Fabricating small-scale, curved, polymeric structures with convex and concave menisci through interfacial free energy equilibrium

Chao Min Cheng, Koji Matsuura, I. Jan Wang, Yuka Kuroda, Philip R. LeDuc, Keiji Naruse

Research output: Contribution to journalArticle

13 Citations (Scopus)

Abstract

Polymeric curved structures are widely used in imaging systems including optical fibers and microfluidic channels. Here, we demonstrate that small-scale, poly(dimethylsiloxane) (PDMS)-based, curved structures can be fabricated through controlling interfacial free energy equilibrium. Resultant structures have a smooth, symmetric, curved surface, and may be convex or concave in form based on surface tension balance. Their curvatures are controlled by surface characteristics (i.e., hydrophobicity and hydrophilicity) of the molds and semi-liquid PDMS. In addition, these structures are shown to be biocompatible for cell culture. Our system provides a simple, efficient and economical method for generating integrateable optical components without costly fabrication facilities.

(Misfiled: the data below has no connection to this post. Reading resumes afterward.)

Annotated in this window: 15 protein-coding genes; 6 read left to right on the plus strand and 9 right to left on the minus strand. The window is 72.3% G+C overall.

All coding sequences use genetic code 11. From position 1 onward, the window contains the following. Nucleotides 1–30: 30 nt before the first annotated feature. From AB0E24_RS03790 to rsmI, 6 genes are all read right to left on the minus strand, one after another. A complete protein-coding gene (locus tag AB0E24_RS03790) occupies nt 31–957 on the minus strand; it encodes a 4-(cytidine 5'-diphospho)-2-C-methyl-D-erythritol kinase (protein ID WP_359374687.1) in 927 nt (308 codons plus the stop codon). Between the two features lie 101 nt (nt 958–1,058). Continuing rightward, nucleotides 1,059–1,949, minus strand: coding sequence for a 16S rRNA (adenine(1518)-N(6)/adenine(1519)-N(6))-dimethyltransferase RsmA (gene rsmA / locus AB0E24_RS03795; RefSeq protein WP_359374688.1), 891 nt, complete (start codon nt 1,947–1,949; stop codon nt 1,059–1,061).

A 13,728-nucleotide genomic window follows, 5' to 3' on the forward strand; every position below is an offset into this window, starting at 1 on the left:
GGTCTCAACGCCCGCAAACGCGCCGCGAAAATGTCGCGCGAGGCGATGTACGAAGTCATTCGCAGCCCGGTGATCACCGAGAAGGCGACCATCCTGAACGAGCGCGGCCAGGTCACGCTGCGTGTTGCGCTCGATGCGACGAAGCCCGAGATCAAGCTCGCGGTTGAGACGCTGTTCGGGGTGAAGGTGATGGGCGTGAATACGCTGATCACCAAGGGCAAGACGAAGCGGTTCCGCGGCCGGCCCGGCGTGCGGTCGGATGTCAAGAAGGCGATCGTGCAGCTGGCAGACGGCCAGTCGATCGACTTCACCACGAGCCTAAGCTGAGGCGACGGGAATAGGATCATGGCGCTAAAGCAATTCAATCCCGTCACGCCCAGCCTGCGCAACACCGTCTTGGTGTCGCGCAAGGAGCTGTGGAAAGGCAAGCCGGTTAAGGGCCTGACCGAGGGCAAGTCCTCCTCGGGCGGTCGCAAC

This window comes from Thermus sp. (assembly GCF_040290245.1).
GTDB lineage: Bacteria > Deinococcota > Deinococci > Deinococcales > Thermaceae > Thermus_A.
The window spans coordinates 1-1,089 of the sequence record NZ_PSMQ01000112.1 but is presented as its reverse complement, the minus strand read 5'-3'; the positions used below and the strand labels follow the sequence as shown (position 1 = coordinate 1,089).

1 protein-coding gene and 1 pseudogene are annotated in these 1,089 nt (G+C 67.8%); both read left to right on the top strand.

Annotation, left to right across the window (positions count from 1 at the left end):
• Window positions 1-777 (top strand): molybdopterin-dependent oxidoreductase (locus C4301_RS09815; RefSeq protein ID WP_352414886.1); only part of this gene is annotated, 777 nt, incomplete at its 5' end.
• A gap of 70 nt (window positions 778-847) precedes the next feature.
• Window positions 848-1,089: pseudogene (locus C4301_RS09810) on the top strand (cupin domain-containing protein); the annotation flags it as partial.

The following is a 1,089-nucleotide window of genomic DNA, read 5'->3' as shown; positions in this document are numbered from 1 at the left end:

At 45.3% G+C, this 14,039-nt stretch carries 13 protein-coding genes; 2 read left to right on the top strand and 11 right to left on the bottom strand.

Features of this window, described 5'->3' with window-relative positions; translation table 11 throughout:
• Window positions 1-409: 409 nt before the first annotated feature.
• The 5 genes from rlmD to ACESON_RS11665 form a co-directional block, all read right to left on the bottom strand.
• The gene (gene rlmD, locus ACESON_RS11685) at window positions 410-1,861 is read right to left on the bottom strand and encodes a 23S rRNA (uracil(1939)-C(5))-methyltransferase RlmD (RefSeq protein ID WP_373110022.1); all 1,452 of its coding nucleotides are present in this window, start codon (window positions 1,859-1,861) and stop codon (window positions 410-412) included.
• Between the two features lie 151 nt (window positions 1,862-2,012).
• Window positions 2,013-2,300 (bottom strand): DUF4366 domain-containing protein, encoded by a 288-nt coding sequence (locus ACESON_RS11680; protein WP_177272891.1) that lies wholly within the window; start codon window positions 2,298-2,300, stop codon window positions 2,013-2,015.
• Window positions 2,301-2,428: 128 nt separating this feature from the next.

Original languageEnglish
Pages (from-to)3306-3309
Number of pages4
JournalLab on a Chip - Miniaturisation for Chemistry and Biology
Volume9
Issue number22
DOIs
Publication statusPublished - 2009

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Polydimethylsiloxane
Hydrophobic and Hydrophilic Interactions
Free energy
Optical Fibers
Optical Devices
Surface Tension
Microfluidics
Hydrophilicity
Molds
Hydrophobicity
Cell culture
Imaging systems
Surface tension
Optical fibers
Fungi
Cell Culture Techniques
Fabrication
Liquids
baysilon
Meniscus

ASJC Scopus subject areas

  • Biochemistry
  • Chemistry(all)
  • Bioengineering
  • Biomedical Engineering

Cite this

Fabricating small-scale, curved, polymeric structures with convex and concave menisci through interfacial free energy equilibrium. / Cheng, Chao Min; Matsuura, Koji; Wang, I. Jan; Kuroda, Yuka; LeDuc, Philip R.; Naruse, Keiji.

In: Lab on a Chip - Miniaturisation for Chemistry and Biology, Vol. 9, No. 22, 2009, p. 3306-3309.

Research output: Contribution to journalArticle

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